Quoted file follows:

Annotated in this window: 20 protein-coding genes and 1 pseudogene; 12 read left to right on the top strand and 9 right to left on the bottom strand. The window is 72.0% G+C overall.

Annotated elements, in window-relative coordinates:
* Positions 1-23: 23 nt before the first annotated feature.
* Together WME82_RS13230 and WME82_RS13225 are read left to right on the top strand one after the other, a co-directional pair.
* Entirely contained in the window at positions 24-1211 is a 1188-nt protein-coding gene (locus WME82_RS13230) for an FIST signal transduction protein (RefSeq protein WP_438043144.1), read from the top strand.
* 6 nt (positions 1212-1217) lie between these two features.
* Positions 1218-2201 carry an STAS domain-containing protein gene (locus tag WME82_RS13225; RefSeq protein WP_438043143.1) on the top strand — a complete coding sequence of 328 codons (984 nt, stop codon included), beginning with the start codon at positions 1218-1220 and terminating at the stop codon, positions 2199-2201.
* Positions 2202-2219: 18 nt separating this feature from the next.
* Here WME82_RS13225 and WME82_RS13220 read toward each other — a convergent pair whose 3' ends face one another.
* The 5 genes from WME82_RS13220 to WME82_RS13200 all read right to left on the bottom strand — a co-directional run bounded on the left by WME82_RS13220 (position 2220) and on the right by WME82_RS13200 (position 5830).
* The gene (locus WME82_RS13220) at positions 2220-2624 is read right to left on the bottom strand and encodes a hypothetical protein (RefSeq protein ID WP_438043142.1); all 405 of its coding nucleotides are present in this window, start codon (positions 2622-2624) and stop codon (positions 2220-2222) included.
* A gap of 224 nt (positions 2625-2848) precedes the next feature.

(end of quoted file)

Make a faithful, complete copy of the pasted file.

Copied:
Annotated in this window: 20 protein-coding genes and 1 pseudogene; 12 read left to right on the top strand and 9 right to left on the bottom strand. The window is 72.0% G+C overall.

Annotated elements, in window-relative coordinates:
* Positions 1-23: 23 nt before the first annotated feature.
* Together WME82_RS13230 and WME82_RS13225 are read left to right on the top strand one after the other, a co-directional pair.
* Entirely contained in the window at positions 24-1211 is a 1188-nt protein-coding gene (locus WME82_RS13230) for an FIST signal transduction protein (RefSeq protein WP_438043144.1), read from the top strand.
* 6 nt (positions 1212-1217) lie between these two features.
* Positions 1218-2201 carry an STAS domain-containing protein gene (locus tag WME82_RS13225; RefSeq protein WP_438043143.1) on the top strand — a complete coding sequence of 328 codons (984 nt, stop codon included), beginning with the start codon at positions 1218-1220 and terminating at the stop codon, positions 2199-2201.
* Positions 2202-2219: 18 nt separating this feature from the next.
* Here WME82_RS13225 and WME82_RS13220 read toward each other — a convergent pair whose 3' ends face one another.
* The 5 genes from WME82_RS13220 to WME82_RS13200 all read right to left on the bottom strand — a co-directional run bounded on the left by WME82_RS13220 (position 2220) and on the right by WME82_RS13200 (position 5830).
* The gene (locus WME82_RS13220) at positions 2220-2624 is read right to left on the bottom strand and encodes a hypothetical protein (RefSeq protein ID WP_438043142.1); all 405 of its coding nucleotides are present in this window, start codon (positions 2622-2624) and stop codon (positions 2220-2222) included.
* A gap of 224 nt (positions 2625-2848) precedes the next feature.